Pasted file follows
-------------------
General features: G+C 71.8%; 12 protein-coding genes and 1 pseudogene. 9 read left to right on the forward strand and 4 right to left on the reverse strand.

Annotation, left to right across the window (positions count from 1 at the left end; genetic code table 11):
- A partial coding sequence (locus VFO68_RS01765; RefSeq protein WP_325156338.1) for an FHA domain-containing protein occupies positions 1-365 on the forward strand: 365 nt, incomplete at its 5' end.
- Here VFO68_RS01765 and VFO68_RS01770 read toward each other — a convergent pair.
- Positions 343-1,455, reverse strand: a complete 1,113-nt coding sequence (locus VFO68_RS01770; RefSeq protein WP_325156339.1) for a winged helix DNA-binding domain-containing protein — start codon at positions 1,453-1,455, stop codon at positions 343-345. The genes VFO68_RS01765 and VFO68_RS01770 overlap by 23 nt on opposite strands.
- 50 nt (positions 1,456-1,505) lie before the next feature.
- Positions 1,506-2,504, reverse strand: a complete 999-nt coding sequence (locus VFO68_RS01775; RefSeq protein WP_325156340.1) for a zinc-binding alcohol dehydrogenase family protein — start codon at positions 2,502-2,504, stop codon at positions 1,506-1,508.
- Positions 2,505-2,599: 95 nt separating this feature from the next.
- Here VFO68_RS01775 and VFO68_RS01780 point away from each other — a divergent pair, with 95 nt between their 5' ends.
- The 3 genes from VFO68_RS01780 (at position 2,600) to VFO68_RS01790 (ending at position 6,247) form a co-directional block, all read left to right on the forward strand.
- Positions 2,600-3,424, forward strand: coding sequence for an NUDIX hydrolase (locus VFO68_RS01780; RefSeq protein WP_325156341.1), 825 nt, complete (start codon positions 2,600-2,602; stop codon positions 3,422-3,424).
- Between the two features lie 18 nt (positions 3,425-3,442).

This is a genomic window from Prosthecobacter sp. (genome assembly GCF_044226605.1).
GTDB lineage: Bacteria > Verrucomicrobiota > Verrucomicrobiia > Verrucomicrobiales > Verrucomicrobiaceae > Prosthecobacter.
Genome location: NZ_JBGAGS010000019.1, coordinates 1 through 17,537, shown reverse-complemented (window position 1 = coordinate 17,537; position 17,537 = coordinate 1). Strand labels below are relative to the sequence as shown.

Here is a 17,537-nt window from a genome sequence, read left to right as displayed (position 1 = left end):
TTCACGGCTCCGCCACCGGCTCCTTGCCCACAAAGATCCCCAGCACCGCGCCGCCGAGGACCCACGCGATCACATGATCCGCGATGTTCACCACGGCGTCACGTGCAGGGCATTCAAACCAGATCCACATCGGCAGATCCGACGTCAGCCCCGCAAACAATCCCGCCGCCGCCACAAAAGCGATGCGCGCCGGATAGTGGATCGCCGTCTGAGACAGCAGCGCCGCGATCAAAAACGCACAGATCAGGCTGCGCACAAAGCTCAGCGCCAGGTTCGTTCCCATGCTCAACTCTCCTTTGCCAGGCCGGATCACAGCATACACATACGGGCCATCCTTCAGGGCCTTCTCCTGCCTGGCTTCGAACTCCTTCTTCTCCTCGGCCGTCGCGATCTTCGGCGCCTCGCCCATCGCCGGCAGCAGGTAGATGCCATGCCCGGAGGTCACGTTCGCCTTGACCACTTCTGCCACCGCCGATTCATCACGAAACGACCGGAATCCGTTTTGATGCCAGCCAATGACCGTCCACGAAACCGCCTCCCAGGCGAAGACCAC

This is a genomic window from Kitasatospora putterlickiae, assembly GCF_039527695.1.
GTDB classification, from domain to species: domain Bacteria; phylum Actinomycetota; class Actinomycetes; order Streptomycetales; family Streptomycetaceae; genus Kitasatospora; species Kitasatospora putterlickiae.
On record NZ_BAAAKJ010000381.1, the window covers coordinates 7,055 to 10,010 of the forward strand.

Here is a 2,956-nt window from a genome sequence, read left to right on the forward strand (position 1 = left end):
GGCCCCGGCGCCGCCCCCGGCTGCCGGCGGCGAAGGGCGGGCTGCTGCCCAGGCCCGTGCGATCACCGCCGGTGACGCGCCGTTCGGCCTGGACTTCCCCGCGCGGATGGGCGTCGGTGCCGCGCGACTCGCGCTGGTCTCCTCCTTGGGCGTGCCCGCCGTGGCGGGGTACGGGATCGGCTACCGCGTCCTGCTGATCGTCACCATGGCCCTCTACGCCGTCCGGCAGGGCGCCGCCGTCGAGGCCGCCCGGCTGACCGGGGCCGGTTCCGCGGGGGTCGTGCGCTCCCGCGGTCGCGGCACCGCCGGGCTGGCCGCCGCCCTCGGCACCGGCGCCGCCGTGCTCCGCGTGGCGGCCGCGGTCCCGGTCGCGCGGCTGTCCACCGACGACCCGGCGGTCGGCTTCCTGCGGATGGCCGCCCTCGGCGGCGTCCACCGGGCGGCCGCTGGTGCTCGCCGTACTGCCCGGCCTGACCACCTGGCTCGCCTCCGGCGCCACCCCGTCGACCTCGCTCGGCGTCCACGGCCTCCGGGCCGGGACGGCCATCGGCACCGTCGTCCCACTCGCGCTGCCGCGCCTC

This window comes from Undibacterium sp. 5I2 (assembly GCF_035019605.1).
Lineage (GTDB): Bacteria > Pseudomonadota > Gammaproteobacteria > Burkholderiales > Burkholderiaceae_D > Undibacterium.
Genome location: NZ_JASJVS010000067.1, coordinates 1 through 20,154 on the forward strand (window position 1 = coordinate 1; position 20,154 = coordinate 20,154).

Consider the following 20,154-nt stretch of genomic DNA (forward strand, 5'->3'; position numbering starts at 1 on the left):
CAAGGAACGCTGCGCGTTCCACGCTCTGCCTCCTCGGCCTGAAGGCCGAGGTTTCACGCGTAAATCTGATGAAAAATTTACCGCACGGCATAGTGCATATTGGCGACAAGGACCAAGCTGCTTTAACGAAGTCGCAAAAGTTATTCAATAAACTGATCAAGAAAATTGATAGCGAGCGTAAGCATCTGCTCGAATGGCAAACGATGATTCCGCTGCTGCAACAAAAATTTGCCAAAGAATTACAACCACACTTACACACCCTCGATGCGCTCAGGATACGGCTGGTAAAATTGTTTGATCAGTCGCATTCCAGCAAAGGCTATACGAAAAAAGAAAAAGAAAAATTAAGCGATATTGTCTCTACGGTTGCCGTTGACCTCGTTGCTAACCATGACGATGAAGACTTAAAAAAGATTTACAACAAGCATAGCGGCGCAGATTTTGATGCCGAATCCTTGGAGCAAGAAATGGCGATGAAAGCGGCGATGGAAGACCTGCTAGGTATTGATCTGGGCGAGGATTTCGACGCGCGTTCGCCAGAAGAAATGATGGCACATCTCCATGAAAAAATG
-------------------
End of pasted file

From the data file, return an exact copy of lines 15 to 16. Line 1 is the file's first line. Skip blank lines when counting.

Genome location: NZ_JBGAGS010000019.1, coordinates 1 through 17,537, shown reverse-complemented (window position 1 = coordinate 17,537; position 17,537 = coordinate 1). Strand labels below are relative to the sequence as shown.

Here is a 17,537-nt window from a genome sequence, read left to right as displayed (position 1 = left end):